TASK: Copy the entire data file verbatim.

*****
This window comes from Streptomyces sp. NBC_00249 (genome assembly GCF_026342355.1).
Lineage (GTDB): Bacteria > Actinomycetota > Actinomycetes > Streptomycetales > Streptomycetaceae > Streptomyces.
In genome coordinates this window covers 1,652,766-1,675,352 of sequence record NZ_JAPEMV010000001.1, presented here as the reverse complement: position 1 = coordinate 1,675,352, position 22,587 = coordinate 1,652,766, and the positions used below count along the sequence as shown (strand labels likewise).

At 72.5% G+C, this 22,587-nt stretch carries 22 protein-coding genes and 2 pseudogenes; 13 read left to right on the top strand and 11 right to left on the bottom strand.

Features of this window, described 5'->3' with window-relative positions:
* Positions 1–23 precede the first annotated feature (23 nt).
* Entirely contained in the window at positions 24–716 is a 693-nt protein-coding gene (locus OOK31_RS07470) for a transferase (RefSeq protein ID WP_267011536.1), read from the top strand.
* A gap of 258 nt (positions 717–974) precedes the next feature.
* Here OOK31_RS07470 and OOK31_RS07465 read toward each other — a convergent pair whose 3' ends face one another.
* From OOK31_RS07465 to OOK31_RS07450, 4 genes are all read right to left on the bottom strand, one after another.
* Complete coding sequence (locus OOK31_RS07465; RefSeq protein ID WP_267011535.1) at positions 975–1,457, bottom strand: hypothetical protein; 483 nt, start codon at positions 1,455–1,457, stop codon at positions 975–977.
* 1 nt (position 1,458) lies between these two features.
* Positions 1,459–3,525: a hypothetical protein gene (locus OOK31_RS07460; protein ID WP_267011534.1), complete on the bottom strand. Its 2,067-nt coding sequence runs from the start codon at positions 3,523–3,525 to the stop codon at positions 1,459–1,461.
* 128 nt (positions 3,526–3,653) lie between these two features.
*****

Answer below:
This window comes from Streptomyces sp. NBC_00249 (genome assembly GCF_026342355.1).
Lineage (GTDB): Bacteria > Actinomycetota > Actinomycetes > Streptomycetales > Streptomycetaceae > Streptomyces.
In genome coordinates this window covers 1,652,766-1,675,352 of sequence record NZ_JAPEMV010000001.1, presented here as the reverse complement: position 1 = coordinate 1,675,352, position 22,587 = coordinate 1,652,766, and the positions used below count along the sequence as shown (strand labels likewise).

At 72.5% G+C, this 22,587-nt stretch carries 22 protein-coding genes and 2 pseudogenes; 13 read left to right on the top strand and 11 right to left on the bottom strand.

Features of this window, described 5'->3' with window-relative positions:
* Positions 1–23 precede the first annotated feature (23 nt).
* Entirely contained in the window at positions 24–716 is a 693-nt protein-coding gene (locus OOK31_RS07470) for a transferase (RefSeq protein ID WP_267011536.1), read from the top strand.
* A gap of 258 nt (positions 717–974) precedes the next feature.
* Here OOK31_RS07470 and OOK31_RS07465 read toward each other — a convergent pair whose 3' ends face one another.
* From OOK31_RS07465 to OOK31_RS07450, 4 genes are all read right to left on the bottom strand, one after another.
* Complete coding sequence (locus OOK31_RS07465; RefSeq protein ID WP_267011535.1) at positions 975–1,457, bottom strand: hypothetical protein; 483 nt, start codon at positions 1,455–1,457, stop codon at positions 975–977.
* 1 nt (position 1,458) lies between these two features.
* Positions 1,459–3,525: a hypothetical protein gene (locus OOK31_RS07460; protein ID WP_267011534.1), complete on the bottom strand. Its 2,067-nt coding sequence runs from the start codon at positions 3,523–3,525 to the stop codon at positions 1,459–1,461.
* 128 nt (positions 3,526–3,653) lie between these two features.